• BPERFORMING OPERATIONS; TRANSPORTING
    • B63SHIPS OR OTHER WATERBORNE VESSELS; RELATED EQUIPMENT
    • B63BSHIPS OR OTHER WATERBORNE VESSELS; EQUIPMENT FOR SHIPPING 
    • B63B1/00Hydrodynamic or hydrostatic features of hulls or of hydrofoils
    • B63B1/02Hydrodynamic or hydrostatic features of hulls or of hydrofoils deriving lift mainly from water displacement
    • B63B1/10Hydrodynamic or hydrostatic features of hulls or of hydrofoils deriving lift mainly from water displacement with multiple hulls
    • B63B1/12Hydrodynamic or hydrostatic features of hulls or of hydrofoils deriving lift mainly from water displacement with multiple hulls the hulls being interconnected rigidly
    • B63B1/121Hydrodynamic or hydrostatic features of hulls or of hydrofoils deriving lift mainly from water displacement with multiple hulls the hulls being interconnected rigidly comprising two hulls
    • BPERFORMING OPERATIONS; TRANSPORTING
    • B63SHIPS OR OTHER WATERBORNE VESSELS; RELATED EQUIPMENT
    • B63BSHIPS OR OTHER WATERBORNE VESSELS; EQUIPMENT FOR SHIPPING 
    • B63B1/00Hydrodynamic or hydrostatic features of hulls or of hydrofoils
    • B63B1/16Hydrodynamic or hydrostatic features of hulls or of hydrofoils deriving additional lift from hydrodynamic forces
    • B63B1/24Hydrodynamic or hydrostatic features of hulls or of hydrofoils deriving additional lift from hydrodynamic forces of hydrofoil type
    • B63B1/28Hydrodynamic or hydrostatic features of hulls or of hydrofoils deriving additional lift from hydrodynamic forces of hydrofoil type with movable hydrofoils
    • B63B1/283Hydrodynamic or hydrostatic features of hulls or of hydrofoils deriving additional lift from hydrodynamic forces of hydrofoil type with movable hydrofoils movable around a vertical axis, e.g. for steering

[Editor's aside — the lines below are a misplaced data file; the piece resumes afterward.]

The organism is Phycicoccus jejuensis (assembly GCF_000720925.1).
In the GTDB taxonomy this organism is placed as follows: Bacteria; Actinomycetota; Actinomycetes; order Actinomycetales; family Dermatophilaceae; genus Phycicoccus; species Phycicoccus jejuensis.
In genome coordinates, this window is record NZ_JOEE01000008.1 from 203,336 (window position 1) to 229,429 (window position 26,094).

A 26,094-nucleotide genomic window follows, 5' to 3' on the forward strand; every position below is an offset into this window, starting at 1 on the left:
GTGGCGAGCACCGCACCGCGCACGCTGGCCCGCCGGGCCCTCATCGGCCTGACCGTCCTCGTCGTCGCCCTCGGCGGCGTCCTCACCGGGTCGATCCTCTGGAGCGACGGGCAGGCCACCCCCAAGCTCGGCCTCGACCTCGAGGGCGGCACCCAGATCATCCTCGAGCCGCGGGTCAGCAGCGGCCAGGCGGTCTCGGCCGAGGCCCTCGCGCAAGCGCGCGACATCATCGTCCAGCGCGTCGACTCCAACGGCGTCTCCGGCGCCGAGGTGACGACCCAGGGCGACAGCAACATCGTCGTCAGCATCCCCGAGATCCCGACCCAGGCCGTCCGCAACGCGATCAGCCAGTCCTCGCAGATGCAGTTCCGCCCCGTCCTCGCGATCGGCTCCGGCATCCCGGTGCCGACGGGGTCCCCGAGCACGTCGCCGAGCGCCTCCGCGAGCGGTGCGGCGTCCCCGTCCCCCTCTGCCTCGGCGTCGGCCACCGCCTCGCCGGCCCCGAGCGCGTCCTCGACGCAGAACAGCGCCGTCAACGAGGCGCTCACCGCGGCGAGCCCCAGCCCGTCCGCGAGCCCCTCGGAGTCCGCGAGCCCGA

• BPERFORMING OPERATIONS; TRANSPORTING
    • B63SHIPS OR OTHER WATERBORNE VESSELS; RELATED EQUIPMENT
    • B63HMARINE PROPULSION OR STEERING
    • B63H9/00Marine propulsion provided directly by wind power
    • B63H9/04Marine propulsion provided directly by wind power using sails or like wind-catching surfaces

Abstract

A watercraft having a hull, a mast with sail, an aft rudder and a hydrofoil projecting below the bottom of the hull. The hydrofoil is pivotly connected to the hull enabling the hydrofoil to pitch on a pivot axis which is essentially perpendicular to the longitudinal axis of the hull. The hydrofoils have a vertical part which produces lateral forces to accelerate the boat in turns and resist lateral forces from the sail, and a vertical portion which curves into the horizontal portion which produces vertical lift. The angle of incidence of the hydrofoil is controlled by a sensor arm carrying a trailing sensor.

Description

QUADFOILER

This patent application claims the benefit of the filing date of United States Provisional Patent Application Serial No. 61/499,870, filed June 22, 201 1 , the disclosure of which is incorporated herein by reference.

FIELD OF THE INVENTION

This invention relates to the control of the angle of attack of hydrofoils on boats.

BACKGROUND OF THE INVENTION

Boats have used hydrofoils for many years as it is known that hydrofoils can reduce the drag of a hull going through the water and they can provide a smoother ride. There have been many variations of methods to control the ride height of the boat. All hydrofoil boats need some mechanism to make the boat fly at the right height above the water. Most of the mechanisms fall into one of two categories:

1 . Incidence controlled has some mechanism that controls the angle of attack of the hydrofoil so that it keeps the boat at the right height. 2. Surface piercing foils control the lift generated by the foils by constantly varying the amount foil available in the water to provide lift. The foil pierces the surface of the water at an angle so that as the boat rises up there is less foil in the water and eventually the boat finds equilibrium.

Surface piercing has the benefit of simplicity and potentially the ability to have the optimum amount of foil in the water, but incidence control has the following benefits: